It’s called a Mobius strip.
Nineteenth-century mathematician August Ferdinand Mobius didn’t invent it, he just studied it closely.
I’ve always been fascinated by the thing. It’s simple: make like you’re creating loops for a paper garland, get distracted, and tape the wrong edges together. Like so:
Notify the HR department.
Now take two drawing implements of differing colours. Use one to draw a line down the centre of the loop’s outside, and the other to draw a line down the centre of its inside. Draw until the colour meets its starting point.
Correct: black inside, blue outside. Mobius: Blue.
As you can see, the Mobius strip isn’t behaving very well: one colour did both sides before meeting itself.
Never mind. You’ve decided these loops are too wide for the garland. Snip them along their freshly-drawn centre lines, then, to make two loops.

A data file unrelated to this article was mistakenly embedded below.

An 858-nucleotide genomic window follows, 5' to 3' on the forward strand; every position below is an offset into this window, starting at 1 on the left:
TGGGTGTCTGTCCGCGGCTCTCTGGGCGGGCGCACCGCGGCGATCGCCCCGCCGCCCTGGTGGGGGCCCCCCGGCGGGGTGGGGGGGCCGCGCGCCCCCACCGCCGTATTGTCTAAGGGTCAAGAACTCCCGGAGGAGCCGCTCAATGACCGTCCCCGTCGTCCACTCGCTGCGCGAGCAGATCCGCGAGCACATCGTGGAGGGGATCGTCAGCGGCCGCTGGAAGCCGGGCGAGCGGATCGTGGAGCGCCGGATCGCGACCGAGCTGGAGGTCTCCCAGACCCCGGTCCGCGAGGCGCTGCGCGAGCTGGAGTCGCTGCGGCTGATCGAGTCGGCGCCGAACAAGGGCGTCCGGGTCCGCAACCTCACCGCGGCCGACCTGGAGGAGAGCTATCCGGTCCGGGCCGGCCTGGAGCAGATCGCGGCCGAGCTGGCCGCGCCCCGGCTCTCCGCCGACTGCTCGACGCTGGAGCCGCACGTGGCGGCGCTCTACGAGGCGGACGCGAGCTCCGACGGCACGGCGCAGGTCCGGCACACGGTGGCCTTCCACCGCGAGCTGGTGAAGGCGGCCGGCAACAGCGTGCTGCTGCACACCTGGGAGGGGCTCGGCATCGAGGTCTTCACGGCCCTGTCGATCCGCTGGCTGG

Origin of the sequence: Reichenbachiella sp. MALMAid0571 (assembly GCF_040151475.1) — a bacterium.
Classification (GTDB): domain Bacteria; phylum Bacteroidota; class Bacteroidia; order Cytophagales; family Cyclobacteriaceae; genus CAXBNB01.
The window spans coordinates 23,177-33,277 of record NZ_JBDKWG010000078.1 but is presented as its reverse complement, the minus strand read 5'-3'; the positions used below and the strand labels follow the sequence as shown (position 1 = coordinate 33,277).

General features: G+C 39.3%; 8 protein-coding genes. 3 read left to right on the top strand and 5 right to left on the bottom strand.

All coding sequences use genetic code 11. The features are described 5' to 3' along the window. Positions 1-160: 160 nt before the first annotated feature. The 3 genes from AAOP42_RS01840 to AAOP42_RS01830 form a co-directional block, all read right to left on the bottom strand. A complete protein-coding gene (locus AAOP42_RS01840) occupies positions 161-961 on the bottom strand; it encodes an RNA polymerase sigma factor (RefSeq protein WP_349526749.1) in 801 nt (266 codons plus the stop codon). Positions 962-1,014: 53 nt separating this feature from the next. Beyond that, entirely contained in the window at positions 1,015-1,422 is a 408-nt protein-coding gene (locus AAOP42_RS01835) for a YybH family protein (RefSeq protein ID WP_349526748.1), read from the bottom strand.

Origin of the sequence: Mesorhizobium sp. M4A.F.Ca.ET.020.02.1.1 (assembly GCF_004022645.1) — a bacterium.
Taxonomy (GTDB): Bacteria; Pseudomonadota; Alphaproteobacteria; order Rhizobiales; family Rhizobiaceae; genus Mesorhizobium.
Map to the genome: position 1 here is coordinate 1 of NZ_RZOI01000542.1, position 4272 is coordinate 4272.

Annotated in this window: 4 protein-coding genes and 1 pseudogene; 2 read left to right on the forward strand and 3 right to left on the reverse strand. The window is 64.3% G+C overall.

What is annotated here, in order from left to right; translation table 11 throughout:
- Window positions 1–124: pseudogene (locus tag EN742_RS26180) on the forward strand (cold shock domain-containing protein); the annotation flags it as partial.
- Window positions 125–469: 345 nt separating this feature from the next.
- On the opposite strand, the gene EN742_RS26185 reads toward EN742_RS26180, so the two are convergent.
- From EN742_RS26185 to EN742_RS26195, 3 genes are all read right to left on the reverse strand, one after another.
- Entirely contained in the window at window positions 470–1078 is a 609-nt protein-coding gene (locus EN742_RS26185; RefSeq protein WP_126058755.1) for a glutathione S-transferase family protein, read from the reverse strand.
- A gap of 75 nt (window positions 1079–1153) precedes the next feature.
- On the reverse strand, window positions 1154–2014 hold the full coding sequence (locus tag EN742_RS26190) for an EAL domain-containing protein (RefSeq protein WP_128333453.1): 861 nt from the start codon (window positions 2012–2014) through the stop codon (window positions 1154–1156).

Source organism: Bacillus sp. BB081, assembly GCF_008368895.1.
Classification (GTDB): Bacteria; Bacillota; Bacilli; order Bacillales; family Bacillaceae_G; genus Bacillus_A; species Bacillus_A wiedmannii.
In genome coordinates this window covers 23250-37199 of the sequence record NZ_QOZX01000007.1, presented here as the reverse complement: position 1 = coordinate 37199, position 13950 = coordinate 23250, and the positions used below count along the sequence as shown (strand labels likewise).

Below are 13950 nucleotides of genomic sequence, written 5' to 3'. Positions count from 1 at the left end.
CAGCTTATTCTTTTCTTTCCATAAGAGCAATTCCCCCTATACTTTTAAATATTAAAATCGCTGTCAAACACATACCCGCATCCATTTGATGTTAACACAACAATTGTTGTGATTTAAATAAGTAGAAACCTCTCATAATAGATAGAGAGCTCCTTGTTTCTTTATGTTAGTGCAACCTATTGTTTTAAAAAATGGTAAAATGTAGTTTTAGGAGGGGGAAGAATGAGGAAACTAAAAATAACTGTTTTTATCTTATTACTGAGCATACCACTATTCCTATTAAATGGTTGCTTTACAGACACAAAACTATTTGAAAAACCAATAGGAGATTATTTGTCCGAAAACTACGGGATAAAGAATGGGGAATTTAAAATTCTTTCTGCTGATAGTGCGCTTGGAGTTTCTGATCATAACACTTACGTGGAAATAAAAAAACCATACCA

Correct: two loops of regulation width and diameter. Mobius: one loop of regulation width, double diameter.
Maybe the scissors aren’t feeling too well today? Let’s try that once more, just to be sure.
Correct: four slimline loops, comprising two coloured and two plain. Mobius: One double-diameter slimline plain loop twined with one double-diameter slimline coloured loop.
Uh-oh. The garland department union is crying foul, because the Mobius loop received only one cut while the regulation loops were given two cuts, one for each loop. The union demands that each of the two Mobius loops be cut, to keep pace with the proper loops. Here goes:
We’ve ended up with three double-slim, double-diameter, plain loops intertwined with one double-slim, double-diameter, coloured loop. Kinda pretty, isn’t it?
As for you four, excellent job! To reward you, we promise to cut and retape only three of you in order to proceed with the fabrication of slimline garland.